By Rep. David Steffen (R-Howard)
Just under a year ago, Demetrius Williams committed unspeakable acts of evil. Williams, who was upset with his pregnant girlfriend, nearly stabbed her to death and brutally murdered her 3- year-old little girl. When asked why he killed the 3-year-old, Williams stated “he knew that killing (the girl) would bring (his girlfriend) great pain or hurt her a lot.”
Williams will likely be locked up for the rest of his life – as he should be. However, despite his evil acts, Gov. Tony Evers thinks 26-year-old Williams should get moved to the front of line to receive the coronavirus vaccine.
The Wisconsin Department of Health Services, which is overseen by the governor, recently announced that incarcerated persons would be part of the next group eligible for the COVID-19 vaccine in Wisconsin. Prisoners will be placed in the same priority group as teachers, food workers, and ahead of everyone else.
Governor Evers is prioritizing convicted murders, rapists, and child molesters ahead of a 50- year-old single mom who is battling cancer and trying to raise her family.
Governor Evers is putting people like Christopher Kaphaem, a former nurse convicted of abusing nine hospitalized babies in a newborn intensive care unit, ahead of a 60-year-old grandfather with diabetes.
Governor Evers has his priorities mixed up. Convicted criminals shouldn’t receive priority treatment for the COVID-19 vaccine ahead of anyone – especially not ahead of hardworking Wisconsinites who are high risk due to preexisting conditions.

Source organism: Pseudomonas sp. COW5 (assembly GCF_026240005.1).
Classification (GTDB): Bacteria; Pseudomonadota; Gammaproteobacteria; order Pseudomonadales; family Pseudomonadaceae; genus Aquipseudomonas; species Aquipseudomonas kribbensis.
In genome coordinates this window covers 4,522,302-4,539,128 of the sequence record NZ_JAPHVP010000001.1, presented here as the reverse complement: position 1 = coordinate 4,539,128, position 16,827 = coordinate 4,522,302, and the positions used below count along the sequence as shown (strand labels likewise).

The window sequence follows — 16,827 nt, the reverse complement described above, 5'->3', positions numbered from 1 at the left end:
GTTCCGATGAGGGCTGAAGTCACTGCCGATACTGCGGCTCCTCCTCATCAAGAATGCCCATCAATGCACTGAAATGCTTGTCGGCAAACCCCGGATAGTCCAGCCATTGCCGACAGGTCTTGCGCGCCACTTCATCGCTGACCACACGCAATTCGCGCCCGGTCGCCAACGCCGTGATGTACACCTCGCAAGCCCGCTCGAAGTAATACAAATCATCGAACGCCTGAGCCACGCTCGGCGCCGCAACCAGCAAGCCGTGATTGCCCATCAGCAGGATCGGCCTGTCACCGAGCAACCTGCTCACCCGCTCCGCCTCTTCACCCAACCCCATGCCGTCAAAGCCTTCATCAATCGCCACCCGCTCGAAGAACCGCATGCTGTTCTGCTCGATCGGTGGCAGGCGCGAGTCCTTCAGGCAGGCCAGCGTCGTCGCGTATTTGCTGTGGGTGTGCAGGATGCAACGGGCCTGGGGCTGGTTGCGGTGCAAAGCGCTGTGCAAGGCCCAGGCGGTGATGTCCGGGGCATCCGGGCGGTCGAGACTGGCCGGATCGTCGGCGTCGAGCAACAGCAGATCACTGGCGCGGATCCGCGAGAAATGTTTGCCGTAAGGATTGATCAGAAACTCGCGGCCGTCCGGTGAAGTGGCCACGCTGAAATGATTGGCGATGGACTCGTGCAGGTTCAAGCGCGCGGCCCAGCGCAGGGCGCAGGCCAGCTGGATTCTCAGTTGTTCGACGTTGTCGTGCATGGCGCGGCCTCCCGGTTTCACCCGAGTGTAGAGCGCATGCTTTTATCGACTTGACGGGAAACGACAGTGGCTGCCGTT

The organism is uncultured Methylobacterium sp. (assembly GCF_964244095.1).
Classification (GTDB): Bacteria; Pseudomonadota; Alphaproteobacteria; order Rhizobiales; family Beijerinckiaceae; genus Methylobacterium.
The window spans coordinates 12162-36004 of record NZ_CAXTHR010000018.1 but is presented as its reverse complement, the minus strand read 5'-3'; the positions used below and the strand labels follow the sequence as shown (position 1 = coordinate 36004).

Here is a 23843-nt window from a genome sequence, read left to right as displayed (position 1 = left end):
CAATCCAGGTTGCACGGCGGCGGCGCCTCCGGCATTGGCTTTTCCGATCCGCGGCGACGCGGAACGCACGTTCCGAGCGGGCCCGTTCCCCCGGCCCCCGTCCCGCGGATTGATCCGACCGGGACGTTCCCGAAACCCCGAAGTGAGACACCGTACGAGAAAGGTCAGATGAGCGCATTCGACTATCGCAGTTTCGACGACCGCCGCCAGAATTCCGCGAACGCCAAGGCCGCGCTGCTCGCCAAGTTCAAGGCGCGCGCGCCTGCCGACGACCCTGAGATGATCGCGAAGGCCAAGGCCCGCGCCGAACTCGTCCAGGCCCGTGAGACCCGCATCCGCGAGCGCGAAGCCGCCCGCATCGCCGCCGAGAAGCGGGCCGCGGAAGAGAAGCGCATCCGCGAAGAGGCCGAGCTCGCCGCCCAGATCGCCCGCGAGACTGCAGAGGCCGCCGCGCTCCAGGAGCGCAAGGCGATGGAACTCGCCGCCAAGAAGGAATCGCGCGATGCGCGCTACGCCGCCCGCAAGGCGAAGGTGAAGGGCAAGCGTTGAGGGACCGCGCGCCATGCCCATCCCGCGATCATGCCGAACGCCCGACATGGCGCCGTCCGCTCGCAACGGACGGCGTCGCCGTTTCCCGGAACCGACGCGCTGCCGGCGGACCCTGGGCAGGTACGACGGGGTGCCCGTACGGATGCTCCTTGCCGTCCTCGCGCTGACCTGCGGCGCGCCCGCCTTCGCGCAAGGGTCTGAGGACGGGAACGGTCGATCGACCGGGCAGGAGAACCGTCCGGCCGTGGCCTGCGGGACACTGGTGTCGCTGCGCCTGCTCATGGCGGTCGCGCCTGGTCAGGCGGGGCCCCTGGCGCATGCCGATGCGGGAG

For this reason, I am authoring legislation that would prevent Governor Evers and his Department of Health Services from placing prisoners at the front line of vaccine distribution. My bill puts our most vulnerable population ahead of convicted criminals.
I understand social distancing is often not possible in our prisons, which is why I support vaccinating correctional officers immediately. Vaccinating guards should help prevent spreading the disease into correctional facilities in the first place and, hopefully, limit the exposure to prisoners. While it’s unfortunate, many prisoners have already had and recovered from COVID-19 — giving them some protection from further infection even without a vaccine.
While vaccine distribution has improved in the last week or so, the Evers administration’s lack of a cohesive plan from the start had Wisconsin near the bottom of the list in terms of vaccine distribution by state for weeks. Governor Evers should not compound the mistake of the botched rollout by using precious vaccine doses on individuals who are incarcerated for doing unspeakable acts of evil.
The Christopher Kaphaems and Demetrius Williamses of the world should simply not be our priority for vaccinations. We can all think of people we know who are far more deserving of the vaccine. Maybe it’s your sister who volunteers at the homeless shelter. Maybe it’s your priest or pastor. Maybe it’s your brother who is a lung cancer survivor. Whomever you have on your list, let’s get them protected before we start vaccinating murderers, child abusers, and rapists.
David Steffen is the State Representative from the 4th Assembly District